Medicane Apollo

Hurricane-like storm causes flooding in the mediterranean, october 2021 

In the leadup to the COP26 climate conference, northern Africa and southern Italy have been experiencing first-hand the impacts of the changing climate, providing a glimpse of what may be to come.

From 24-25 October 2021 a tropical-like cyclone, named ‘Medicane Apollo’, formed in the Mediterranean and caused significant flooding in Sicily, southern Italy, Algeria, Tunisia, and Libya (1, EUMETSAT, 2021).

Medicane Apollo was responsible for at least 10 reported fatalities due to the flash floods caused by intense rainfall, which produced up to 440.2mm of rainfall in 24 hours in Fabrizia, Calabria (2, Severe Weather, 2021).

Figure 1: Video showing daily rainfall (in mm) between 24 October and 2 November 2021 over the Mediterranean along with the estimated tracking of Medicane Apollo. (Data source: NASA PPM, 2021; medicane track from (2), Severe Weather, 2021; video produced by JBA Risk Management Limited).

What is a medicane?

‘Medicane’ is a portmanteau of ‘Mediterranean’ and ‘hurricane’, a quasi-official term to represent cyclonic storms formed in the Mediterranean that have hurricane-like characteristics (3, González‐Alemán et al, 2019). They mostly form in the Ionian and Balearic seas (2, Severe Weather, 2021; 4, Columbia Climate School, 2017), as shown in Figure 2.

Figure 2: (a) Map of typical tropical cyclone locations and different geographical naming conventions; (b) focused map of the Mediterranean, with locations of typical medicane formation depicted by the orange symbols.

While tropical storms like hurricanes require a minimum sea surface temperature of 26°C for their development, medicanes can form over sea surfaces with temperatures below this threshold. Medicanes are most likely to form during the autumn and winter months, when strong temperature gradients exist and atmospheric instability is driven by cold air flowing across relatively milder seas.

Similar to tropical storms, the fuel for a medicane is provided by enormous quantities of moisture evaporating from the warm sea surface. The temperature difference between the air and the water creates unstable conditions that result in the formation of a low-pressure system.

The rising moist air produces deep convective clouds (cumulonimbus clouds) that generates thunderstorms and heavy rainfall. Surrounding air rushes in to replace the air ‘lost’ near the surface which continuously feeds the weather system. If the wind direction with height remains uniform the system can grow and develop into a large storm.

As this process continues, convective activity releases large quantities of heat that transforms the phenomenon into a warm core system (5, WMO, 2020; 6, Network Meteorology, 2021). For more information on hurricane formation, watch NOAA’s video.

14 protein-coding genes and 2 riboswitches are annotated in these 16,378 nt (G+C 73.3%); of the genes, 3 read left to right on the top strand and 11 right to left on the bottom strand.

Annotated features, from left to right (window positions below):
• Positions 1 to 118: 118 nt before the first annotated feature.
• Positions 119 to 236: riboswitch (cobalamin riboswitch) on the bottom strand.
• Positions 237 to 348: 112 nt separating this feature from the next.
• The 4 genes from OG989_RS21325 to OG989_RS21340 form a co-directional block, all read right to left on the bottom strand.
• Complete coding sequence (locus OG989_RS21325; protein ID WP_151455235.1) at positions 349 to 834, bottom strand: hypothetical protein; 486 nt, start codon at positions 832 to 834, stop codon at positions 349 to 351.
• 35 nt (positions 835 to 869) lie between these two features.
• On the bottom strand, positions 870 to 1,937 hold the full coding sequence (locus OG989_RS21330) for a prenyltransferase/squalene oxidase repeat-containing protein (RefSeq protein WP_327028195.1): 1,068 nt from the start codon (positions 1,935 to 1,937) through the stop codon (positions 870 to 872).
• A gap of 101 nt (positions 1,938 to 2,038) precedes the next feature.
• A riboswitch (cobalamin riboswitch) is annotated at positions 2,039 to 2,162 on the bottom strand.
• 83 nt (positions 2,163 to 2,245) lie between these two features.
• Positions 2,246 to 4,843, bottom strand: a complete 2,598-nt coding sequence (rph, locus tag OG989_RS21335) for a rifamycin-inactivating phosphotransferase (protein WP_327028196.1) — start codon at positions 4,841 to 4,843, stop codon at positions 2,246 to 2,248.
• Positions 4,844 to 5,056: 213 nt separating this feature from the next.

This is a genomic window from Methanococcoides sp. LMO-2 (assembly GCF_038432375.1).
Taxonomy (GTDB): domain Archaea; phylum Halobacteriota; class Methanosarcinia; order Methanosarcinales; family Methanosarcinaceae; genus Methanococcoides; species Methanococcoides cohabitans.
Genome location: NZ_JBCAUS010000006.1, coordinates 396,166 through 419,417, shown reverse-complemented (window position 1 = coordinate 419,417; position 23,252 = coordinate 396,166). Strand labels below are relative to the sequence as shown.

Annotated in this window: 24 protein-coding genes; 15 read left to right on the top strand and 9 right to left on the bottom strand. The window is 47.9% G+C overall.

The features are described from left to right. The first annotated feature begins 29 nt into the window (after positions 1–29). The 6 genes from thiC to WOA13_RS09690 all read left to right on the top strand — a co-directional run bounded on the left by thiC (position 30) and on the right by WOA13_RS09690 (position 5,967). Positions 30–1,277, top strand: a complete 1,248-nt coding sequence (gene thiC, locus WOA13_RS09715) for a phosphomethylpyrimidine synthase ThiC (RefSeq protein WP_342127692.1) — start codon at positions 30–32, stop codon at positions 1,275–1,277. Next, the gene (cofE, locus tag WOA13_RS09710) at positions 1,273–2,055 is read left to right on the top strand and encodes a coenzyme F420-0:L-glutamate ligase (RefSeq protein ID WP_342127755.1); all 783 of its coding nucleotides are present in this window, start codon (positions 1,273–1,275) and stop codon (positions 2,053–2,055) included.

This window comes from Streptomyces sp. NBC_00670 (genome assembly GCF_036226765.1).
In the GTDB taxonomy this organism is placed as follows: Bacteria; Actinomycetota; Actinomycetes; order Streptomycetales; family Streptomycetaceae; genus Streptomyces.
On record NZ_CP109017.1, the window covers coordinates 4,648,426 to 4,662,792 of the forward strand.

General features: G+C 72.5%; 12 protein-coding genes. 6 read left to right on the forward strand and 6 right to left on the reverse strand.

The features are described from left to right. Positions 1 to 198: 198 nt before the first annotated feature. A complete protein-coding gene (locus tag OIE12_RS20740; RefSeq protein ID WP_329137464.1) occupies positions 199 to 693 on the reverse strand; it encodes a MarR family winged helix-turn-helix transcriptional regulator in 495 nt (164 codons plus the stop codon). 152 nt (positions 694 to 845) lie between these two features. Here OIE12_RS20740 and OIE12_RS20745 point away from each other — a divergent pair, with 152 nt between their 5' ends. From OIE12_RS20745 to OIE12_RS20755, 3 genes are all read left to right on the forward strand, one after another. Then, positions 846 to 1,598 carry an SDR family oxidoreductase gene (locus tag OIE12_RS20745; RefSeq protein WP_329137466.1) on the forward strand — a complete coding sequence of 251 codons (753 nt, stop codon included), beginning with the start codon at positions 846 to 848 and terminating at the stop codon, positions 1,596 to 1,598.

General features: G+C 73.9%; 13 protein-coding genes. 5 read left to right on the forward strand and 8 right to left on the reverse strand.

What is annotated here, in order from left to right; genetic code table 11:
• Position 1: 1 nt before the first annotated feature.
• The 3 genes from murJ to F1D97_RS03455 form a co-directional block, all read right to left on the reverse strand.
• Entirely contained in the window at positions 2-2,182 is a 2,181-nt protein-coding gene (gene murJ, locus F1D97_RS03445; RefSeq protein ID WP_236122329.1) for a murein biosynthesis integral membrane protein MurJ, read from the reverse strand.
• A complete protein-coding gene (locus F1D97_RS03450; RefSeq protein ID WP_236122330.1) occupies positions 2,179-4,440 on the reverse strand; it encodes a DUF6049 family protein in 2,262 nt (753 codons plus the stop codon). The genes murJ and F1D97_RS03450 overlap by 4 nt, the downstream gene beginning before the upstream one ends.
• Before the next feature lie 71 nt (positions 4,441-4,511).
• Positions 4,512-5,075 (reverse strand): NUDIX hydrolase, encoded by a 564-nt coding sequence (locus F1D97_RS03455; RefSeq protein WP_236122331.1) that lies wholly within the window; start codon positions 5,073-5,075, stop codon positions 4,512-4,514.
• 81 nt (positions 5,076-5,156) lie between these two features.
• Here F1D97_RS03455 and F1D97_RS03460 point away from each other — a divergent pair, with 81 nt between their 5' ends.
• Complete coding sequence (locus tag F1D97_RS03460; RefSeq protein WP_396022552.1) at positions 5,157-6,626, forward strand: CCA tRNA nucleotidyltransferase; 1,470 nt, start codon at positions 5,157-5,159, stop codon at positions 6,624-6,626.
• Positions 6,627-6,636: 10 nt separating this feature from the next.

Medicanes can be identified from satellite imagery using criteria based on their structure, size and lifetime; they can also be spotted by their vast cloud cover and symmetric shape around a clearly visible cyclone eye (7, Nastos et al., 2015).

Based on these criteria, 65 medicanes occurred between 1947 and 2014 (7, Nastos et al., 2015). Medicanes most commonly form between September and January as waters are relatively warmer during these months, favouring the development of low-pressure systems.

Maximum sustained wind speeds of historical medicanes range between 47 and 180 km/h (29-112 mph) (7, Nastos et al., 2015), which demonstrates that the most powerful medicanes can reach the equivalent of a category 3 hurricane on the Saffir-Simpson scale (see Table 1).

Table 1: Saffir-Simpson hurricane wind scale showing maximum sustained wind speed per category.

Medicane Apollo has gained historical significance as it is the first medicane event officially recognized by regional meteorological institutions, who have collectively come up with a “storm naming” project consisting of a list of names that can be used until 31 August 2022 (26, Meteo Aeronautica, 2021), similar to the North Atlantic hurricane naming system.

The “storm naming” project has helped to raise awareness of the importance of recognising such catastrophic storm events as abnormal and destructive, both regionally and globally.

Impacts of Medicane Apollo

Figure 3 shows the highest recorded rainfall (mm) within a 24-hour period during the event in the central Mediterranean.

Figure 3: Map showing highest recorded rainfall (in mm) in a 24-hour period during the event at various locations across Sicily, Catania and Tunisia. The shaded areas show the spatial distribution of rainfall over a 24-hour period between 24/10/2021 (02:32) and 25/10/2021 (02:32).


Emergency authorities issued a red alert warning for parts of Sicily and Calabria, southern Italy, as heavy rainfall from Medicane Apollo produced flash floods which inundated populated regions (2, Severe Weather, 2021).

Eastern Sicily experienced the highest levels of rainfall, with a total of 520mm reported at Linguaglossa, Catania, from 24–26 October (2, Severe Weather, 2021). On 24 October, heavy downpours produced more than 300 mm of rain near Catania, which is nearly half the average annual rainfall for the island (8, FloodList, 2021; 9, Nature Italy, 2021).

Two fatalities were reported in Catania as vehicles were swept away by the flood water (10, BBC, 2021).

Figure 4 shows JBA Risk Management’s 1-in-1500-year river flood map for Italy, compared to observed flooding during Medicane Apollo in Catania.